Slaughtering a sacred cow in Venezuela

Observers of the Venezuelan oil sector did a collective spit-take on Tuesday when the proudly socialist administration announced that it intends to privatize part of the state-owned oil industry. It’s a decision that barbecues perhaps the most sacred of all sacred ideological cows in the Bolivarian Republic. In a first for the Chávez era, a ...

RAMON SAHMKOW/AFP/Getty Images
RAMON SAHMKOW/AFP/Getty Images
RAMON SAHMKOW/AFP/Getty Images

Observers of the Venezuelan oil sector did a collective spit-take on Tuesday when the proudly socialist administration announced that it intends to privatize part of the state-owned oil industry. It's a decision that barbecues perhaps the most sacred of all sacred ideological cows in the Bolivarian Republic. In a first for the Chávez era, a portion of Venezuela's vast oil industry is to be floated on the stock market. (Characteristically, perhaps, the stock exchange involved is Hong Kong's, rather than New York's or London's.)

The decision involves Petropiar, a joint venture between Venezuela's state-owned oil firm, Petróleos de Venezuela (known as PDVSA), and U.S. oil major Chevron. Petropiar, which has the capacity to transform 190,000 barrels of thick, tar-like, extra-heavy crude into 180,000 barrels of light, easy-to-refine synthetic crude every day, has been 70 percent PDVSA-owned for years, while Chevron holds the remaining 30 percent.

On Tuesday, PDVSA announced that it would sell a 10 percent stake in the company to Chinese state holding firm CITIC. In itself this was unremarkable; the Chávez era has often seen Venezuelan state firms selling stock to state-owned companies in other countries. The surprise came later in the same announcement, when PDVSA announced it had agreed to allow CITIC to float a portion of its share on the Hong Kong Stock Exchange, essentially allowing any Tom, Dick, or Harry to buy into Venezuela's state-owned oil sector with a simple call to his broker.

Observers of the Venezuelan oil sector did a collective spit-take on Tuesday when the proudly socialist administration announced that it intends to privatize part of the state-owned oil industry. It’s a decision that barbecues perhaps the most sacred of all sacred ideological cows in the Bolivarian Republic. In a first for the Chávez era, a portion of Venezuela’s vast oil industry is to be floated on the stock market. (Characteristically, perhaps, the stock exchange involved is Hong Kong’s, rather than New York’s or London’s.)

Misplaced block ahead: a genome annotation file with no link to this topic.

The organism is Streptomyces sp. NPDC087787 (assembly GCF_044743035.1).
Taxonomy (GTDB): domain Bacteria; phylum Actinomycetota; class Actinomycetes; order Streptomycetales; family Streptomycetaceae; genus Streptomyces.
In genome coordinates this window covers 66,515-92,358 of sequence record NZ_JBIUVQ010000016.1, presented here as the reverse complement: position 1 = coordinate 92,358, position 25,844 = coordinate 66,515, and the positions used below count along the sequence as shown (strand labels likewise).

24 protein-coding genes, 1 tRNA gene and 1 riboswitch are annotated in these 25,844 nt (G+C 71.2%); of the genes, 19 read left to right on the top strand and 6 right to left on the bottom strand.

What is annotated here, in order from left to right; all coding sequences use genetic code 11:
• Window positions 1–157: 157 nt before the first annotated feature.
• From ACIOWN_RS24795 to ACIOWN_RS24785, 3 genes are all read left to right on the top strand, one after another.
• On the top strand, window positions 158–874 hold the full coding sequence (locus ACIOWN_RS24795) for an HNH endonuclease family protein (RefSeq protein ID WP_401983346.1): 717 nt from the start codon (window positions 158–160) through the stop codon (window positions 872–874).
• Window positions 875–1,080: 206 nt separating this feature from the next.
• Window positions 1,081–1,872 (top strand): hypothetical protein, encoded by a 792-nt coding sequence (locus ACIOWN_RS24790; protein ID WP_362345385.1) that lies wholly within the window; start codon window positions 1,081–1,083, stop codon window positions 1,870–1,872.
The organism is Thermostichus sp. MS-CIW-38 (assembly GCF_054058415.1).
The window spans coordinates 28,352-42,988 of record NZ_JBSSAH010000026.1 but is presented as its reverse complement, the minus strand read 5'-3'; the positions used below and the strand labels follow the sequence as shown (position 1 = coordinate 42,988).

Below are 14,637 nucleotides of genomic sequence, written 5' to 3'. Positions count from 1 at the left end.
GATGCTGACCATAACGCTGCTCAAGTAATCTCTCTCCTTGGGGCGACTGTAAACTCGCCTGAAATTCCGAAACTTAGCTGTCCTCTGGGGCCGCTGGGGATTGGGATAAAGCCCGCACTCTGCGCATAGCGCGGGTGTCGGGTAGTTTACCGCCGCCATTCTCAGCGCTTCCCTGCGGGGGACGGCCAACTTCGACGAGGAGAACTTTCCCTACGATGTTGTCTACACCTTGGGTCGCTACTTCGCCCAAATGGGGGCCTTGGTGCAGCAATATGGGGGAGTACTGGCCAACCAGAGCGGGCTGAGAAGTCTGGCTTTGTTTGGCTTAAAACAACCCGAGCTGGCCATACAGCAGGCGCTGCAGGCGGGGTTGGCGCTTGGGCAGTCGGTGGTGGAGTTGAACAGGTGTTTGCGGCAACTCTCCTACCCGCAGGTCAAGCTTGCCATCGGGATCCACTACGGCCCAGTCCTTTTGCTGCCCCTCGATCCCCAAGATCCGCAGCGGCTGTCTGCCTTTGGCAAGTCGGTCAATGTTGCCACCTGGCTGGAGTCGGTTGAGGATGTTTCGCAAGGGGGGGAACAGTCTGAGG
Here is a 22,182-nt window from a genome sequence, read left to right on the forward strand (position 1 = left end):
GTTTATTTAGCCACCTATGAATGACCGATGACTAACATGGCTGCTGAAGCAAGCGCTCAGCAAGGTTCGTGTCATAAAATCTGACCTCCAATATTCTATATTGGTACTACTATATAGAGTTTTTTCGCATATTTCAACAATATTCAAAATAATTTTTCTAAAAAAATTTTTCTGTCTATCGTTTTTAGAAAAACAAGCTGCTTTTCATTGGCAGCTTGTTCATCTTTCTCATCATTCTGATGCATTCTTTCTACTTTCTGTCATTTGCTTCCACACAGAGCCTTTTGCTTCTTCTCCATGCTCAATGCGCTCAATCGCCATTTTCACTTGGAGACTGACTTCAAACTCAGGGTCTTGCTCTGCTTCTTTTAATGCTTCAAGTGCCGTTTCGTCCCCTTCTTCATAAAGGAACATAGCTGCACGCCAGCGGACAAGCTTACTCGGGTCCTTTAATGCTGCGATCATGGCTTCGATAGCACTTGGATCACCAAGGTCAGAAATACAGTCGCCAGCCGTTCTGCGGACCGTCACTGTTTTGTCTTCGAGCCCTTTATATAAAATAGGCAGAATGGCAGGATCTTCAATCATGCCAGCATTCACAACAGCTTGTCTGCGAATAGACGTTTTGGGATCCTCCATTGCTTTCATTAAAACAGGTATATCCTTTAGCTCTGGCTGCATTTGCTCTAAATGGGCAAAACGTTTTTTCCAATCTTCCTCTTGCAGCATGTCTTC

The decision involves Petropiar, a joint venture between Venezuela’s state-owned oil firm, Petróleos de Venezuela (known as PDVSA), and U.S. oil major Chevron. Petropiar, which has the capacity to transform 190,000 barrels of thick, tar-like, extra-heavy crude into 180,000 barrels of light, easy-to-refine synthetic crude every day, has been 70 percent PDVSA-owned for years, while Chevron holds the remaining 30 percent.

On Tuesday, PDVSA announced that it would sell a 10 percent stake in the company to Chinese state holding firm CITIC. In itself this was unremarkable; the Chávez era has often seen Venezuelan state firms selling stock to state-owned companies in other countries. The surprise came later in the same announcement, when PDVSA announced it had agreed to allow CITIC to float a portion of its share on the Hong Kong Stock Exchange, essentially allowing any Tom, Dick, or Harry to buy into Venezuela’s state-owned oil sector with a simple call to his broker.

For Venezuelans, the irony here is impossible to overstate. For years now, whenever someone even hinted at the notion that it might make sense to sell off part of Venezuela’s state holdings in the oil sector, the Chávez Administration invariably reacted with outraged revulsion, branding any such move as tantamount to "selling out the homeland." Emotional, often borderline-hysterical denunciations of opposition politicians as schemers intent on handing over Venezuela’s hydrocarbon birthright to foreign speculators have been at the heart of chavista resource nationalism from the beginning. And while pragmatic acknowledgement of the need to attract foreign investment into the oil sector have been known to lead the government to specific partnership deals with given companies to operate given oil fields, floating any part of the industry in foreign markets crosses every ideological red line chavismo was supposed to hold dear.

That PDVSA would allow CITIC to privatize any part of the oil industry speaks to the government’s increasing desperation to attract investors into the country’s vast but hard-to-develop extra heavy oil fields. Though Venezuela boasts the world’s largest recoverable oil reserves on paper, tough geology and one of the world’s most hostile investment climates have left PDVSA short of the huge capital flows needed to develop the area properly. With the need to bring production online to help finance chavismo’s unlimited thirst for fiscal largess, PDVSA is left with an increasingly weak hand in negotiating with potential partners. So weak, in fact, that it has now willing to compromise one of the most hallowed principles of the Chavez era in its desperation to entice investors in.

 

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